In order to secure insomnia VA disability benefits, you must receive a disability rating of over 0%. As mentioned, insomnia is categorized under the Schedule of Ratings for Mental Disorders (38 CFR § 4.130). According to the criteria set forth in this schedule, a veteran’s insomnia VA rating will be assigned based on the severity of their symptoms. Below is a breakdown of the VA’s rating scale for insomnia:

  • 0 percent if insomnia has been diagnosed but the symptoms of the condition do not interfere with the veteran’s work and social functioning.
  • 10 percent if the symptoms of the insomnia are mild or transient and only occasionally impact the veteran’s work and social functioning.
  • 30 percent in cases where symptoms lead to impairment in a veteran’s work and social functioning, and cause an occasional decrease in productivity and ability to perform daily tasks.
  • 50 percent if the veteran experiences impairment in work and social settings as well as reduced reliability and productivity. If symptoms such as panic attacks, difficulty understanding commands, memory issues, or disturbances in mood are present, this rating may be appropriate.
  • 70 percent if the veteran struggles with impairments in work and social settings as well as deficiencies across most areas of life. This disability rating is characterized by symptoms like suicidal ideation, continuous panic or depression, impulse control, and neglect of personal hygiene, for example.
  • 100 percent rating for veterans who are totally impaired in their work and social functioning due to symptoms such as delusions or hallucinations, danger of hurting oneself or others, disorientation, and/or inability to perform everyday tasks.

If your insomnia is listed as a secondary condition, your insomnia VA disability claim will be evaluated separately, and you will be assigned a separate disability rating aside from your primary condition. This is a common strategy for veterans who suffer from PTSD, back pain, tinnitus, and anxiety or depression, for instance. The two separate disability ratings will then be combined to determine your total VA disability rating that accounts for your primary condition as well as insomnia as a secondary service-connected condition.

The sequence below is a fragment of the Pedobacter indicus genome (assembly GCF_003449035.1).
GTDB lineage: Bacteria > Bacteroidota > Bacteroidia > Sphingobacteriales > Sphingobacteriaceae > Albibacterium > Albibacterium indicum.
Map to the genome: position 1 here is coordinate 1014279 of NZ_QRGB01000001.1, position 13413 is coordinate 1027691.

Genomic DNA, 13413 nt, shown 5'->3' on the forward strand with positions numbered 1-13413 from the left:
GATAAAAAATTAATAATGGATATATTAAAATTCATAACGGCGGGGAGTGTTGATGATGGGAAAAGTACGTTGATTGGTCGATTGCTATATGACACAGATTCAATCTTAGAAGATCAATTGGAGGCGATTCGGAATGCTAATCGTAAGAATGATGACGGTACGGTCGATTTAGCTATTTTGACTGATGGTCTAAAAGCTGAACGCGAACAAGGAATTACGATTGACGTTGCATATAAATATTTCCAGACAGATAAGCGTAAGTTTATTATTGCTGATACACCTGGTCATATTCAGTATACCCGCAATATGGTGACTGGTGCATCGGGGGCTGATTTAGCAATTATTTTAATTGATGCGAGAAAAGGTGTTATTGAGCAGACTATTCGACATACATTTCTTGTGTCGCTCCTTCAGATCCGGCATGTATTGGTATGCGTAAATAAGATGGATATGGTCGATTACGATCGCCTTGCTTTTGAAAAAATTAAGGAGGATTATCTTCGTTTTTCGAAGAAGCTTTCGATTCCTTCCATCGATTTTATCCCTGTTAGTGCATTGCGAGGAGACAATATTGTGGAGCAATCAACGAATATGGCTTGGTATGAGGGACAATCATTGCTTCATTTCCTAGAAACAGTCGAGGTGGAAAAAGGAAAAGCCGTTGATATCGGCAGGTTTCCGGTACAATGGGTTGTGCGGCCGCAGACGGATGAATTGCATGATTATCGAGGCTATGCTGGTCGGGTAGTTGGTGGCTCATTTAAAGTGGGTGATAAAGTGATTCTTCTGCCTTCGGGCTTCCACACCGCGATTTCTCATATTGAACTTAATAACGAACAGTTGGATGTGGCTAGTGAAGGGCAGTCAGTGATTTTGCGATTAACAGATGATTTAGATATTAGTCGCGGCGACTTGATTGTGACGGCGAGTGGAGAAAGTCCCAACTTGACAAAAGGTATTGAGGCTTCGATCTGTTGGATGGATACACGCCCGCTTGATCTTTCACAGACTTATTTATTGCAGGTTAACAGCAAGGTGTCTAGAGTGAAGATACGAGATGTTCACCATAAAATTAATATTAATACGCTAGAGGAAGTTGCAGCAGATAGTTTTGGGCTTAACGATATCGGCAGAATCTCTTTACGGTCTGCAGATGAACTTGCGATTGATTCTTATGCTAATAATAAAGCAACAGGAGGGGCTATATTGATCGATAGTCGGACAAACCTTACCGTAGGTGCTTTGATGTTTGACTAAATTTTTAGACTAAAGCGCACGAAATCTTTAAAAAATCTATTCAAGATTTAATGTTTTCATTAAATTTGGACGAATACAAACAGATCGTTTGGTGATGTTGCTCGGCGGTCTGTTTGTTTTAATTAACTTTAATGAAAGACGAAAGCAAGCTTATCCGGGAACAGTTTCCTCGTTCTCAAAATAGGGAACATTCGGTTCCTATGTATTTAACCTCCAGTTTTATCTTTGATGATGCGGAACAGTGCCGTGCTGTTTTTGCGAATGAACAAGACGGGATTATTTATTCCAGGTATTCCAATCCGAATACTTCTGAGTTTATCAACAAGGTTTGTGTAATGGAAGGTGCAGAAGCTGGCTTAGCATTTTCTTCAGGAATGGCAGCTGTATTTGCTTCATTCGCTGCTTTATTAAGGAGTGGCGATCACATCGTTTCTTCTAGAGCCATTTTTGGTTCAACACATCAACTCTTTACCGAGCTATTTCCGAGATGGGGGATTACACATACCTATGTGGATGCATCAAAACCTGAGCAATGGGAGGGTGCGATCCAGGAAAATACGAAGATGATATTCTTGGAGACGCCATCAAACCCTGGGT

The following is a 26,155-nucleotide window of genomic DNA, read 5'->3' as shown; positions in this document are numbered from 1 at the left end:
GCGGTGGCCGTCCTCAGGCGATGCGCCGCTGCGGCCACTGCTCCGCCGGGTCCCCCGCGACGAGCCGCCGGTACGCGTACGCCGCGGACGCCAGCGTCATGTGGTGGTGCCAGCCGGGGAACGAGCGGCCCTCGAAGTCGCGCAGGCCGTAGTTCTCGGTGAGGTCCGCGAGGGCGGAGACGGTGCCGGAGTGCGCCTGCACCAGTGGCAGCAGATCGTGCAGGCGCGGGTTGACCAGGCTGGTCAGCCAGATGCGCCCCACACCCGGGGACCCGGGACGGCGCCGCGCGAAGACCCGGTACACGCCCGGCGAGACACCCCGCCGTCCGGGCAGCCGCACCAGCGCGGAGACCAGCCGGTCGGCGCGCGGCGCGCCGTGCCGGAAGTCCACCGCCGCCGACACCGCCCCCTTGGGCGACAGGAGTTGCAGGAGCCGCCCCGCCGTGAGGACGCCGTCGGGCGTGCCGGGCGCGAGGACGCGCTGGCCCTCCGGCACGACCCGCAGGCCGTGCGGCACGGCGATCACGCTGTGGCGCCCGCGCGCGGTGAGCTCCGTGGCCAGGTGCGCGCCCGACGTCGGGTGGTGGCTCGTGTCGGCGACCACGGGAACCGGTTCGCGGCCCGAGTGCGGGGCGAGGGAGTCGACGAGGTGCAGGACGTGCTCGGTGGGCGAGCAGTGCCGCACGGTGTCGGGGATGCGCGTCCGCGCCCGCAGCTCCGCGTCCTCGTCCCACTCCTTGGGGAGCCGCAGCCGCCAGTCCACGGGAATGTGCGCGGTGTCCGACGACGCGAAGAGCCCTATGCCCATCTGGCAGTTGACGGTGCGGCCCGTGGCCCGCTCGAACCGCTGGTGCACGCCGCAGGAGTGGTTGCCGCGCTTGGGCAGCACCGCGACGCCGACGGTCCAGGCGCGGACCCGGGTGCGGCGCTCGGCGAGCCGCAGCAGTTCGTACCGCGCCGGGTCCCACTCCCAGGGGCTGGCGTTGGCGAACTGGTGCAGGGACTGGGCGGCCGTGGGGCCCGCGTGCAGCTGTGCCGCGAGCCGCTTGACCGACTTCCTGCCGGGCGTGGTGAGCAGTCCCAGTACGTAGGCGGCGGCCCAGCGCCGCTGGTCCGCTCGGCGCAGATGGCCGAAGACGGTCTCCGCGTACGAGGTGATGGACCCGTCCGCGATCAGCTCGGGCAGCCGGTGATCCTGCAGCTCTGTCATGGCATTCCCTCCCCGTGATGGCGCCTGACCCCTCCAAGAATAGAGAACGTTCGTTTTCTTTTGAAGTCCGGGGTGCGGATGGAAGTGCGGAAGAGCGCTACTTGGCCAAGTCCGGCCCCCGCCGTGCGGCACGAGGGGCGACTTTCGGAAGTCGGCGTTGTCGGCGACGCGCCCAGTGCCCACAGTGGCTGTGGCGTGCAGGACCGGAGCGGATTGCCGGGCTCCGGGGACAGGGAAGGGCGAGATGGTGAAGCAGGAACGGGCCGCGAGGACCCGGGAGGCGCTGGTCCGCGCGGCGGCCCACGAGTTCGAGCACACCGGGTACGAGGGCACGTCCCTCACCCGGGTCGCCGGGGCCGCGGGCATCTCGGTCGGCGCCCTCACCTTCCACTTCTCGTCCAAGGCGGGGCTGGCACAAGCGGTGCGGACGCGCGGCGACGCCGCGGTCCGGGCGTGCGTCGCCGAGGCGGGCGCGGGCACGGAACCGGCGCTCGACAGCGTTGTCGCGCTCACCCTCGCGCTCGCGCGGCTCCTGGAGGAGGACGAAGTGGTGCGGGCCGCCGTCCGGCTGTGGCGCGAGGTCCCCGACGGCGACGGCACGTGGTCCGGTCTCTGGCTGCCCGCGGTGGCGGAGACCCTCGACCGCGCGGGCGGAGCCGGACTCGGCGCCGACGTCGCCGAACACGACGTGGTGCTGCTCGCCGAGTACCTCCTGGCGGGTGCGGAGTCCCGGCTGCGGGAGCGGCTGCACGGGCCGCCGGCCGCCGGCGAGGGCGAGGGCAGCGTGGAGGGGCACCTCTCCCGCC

What Can You Do If Your VA Claim for Insomnia Is Denied?

If your VA claim for insomnia is denied, you may continue your case using one of the three VA appeal options, which include:

  • Supplemental Claim
  • Higher-Level Review
  • Board of Veterans’ Appeals

Your attorney will review your case to determine which appeal option is right for you. The right strategy can make all the difference in the outcome of your claim and will vary depending on the unique circumstances of your case. If you were denied benefits due to a lack of sufficient evidence, for example, filing a Supplemental Claim may be beneficial. A Higher-Level Review, on the other hand, may be well suited for claims that were denied due to an error during the process or because of a reviewer’s bias. Finally, if a hearing would be the most advantageous in your situation, appealing through the Board of Veterans’ Appeals might be the right option.

How Can a VetLaw Attorney Help You with Your Insomnia Denial?

With years of experience helping guide veterans and their families in securing VA disability benefits, we are confident in our ability to win your case. Whether you need support in filing an insomnia VA disability claim, increasing your insomnia VA rating, or appealing a denied claim, our team of experienced attorneys can help. Consider scheduling your free case review with VetLaw today to get started.